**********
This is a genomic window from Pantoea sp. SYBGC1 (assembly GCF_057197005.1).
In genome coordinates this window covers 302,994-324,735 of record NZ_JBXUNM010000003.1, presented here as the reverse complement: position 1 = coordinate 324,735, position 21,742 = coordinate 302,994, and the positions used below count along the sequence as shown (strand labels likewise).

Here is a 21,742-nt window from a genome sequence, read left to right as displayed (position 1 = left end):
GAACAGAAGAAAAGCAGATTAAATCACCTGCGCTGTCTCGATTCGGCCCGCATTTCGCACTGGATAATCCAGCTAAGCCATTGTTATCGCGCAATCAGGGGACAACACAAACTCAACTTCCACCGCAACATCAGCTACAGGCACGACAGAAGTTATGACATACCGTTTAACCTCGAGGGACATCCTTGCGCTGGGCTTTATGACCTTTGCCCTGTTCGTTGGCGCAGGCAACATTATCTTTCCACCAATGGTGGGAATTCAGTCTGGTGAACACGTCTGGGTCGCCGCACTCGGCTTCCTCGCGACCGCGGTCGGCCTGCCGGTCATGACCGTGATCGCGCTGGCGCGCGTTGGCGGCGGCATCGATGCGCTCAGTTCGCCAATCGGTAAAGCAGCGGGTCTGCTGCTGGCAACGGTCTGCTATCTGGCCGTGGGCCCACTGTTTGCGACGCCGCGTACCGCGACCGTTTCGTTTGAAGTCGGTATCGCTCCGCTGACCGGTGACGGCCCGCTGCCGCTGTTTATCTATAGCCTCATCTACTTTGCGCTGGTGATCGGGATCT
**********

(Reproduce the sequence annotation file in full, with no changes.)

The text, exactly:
This is a genomic window from Pantoea sp. SYBGC1 (assembly GCF_057197005.1).
In genome coordinates this window covers 302,994-324,735 of record NZ_JBXUNM010000003.1, presented here as the reverse complement: position 1 = coordinate 324,735, position 21,742 = coordinate 302,994, and the positions used below count along the sequence as shown (strand labels likewise).

Here is a 21,742-nt window from a genome sequence, read left to right as displayed (position 1 = left end):
GAACAGAAGAAAAGCAGATTAAATCACCTGCGCTGTCTCGATTCGGCCCGCATTTCGCACTGGATAATCCAGCTAAGCCATTGTTATCGCGCAATCAGGGGACAACACAAACTCAACTTCCACCGCAACATCAGCTACAGGCACGACAGAAGTTATGACATACCGTTTAACCTCGAGGGACATCCTTGCGCTGGGCTTTATGACCTTTGCCCTGTTCGTTGGCGCAGGCAACATTATCTTTCCACCAATGGTGGGAATTCAGTCTGGTGAACACGTCTGGGTCGCCGCACTCGGCTTCCTCGCGACCGCGGTCGGCCTGCCGGTCATGACCGTGATCGCGCTGGCGCGCGTTGGCGGCGGCATCGATGCGCTCAGTTCGCCAATCGGTAAAGCAGCGGGTCTGCTGCTGGCAACGGTCTGCTATCTGGCCGTGGGCCCACTGTTTGCGACGCCGCGTACCGCGACCGTTTCGTTTGAAGTCGGTATCGCTCCGCTGACCGGTGACGGCCCGCTGCCGCTGTTTATCTATAGCCTCATCTACTTTGCGCTGGTGATCGGGATCT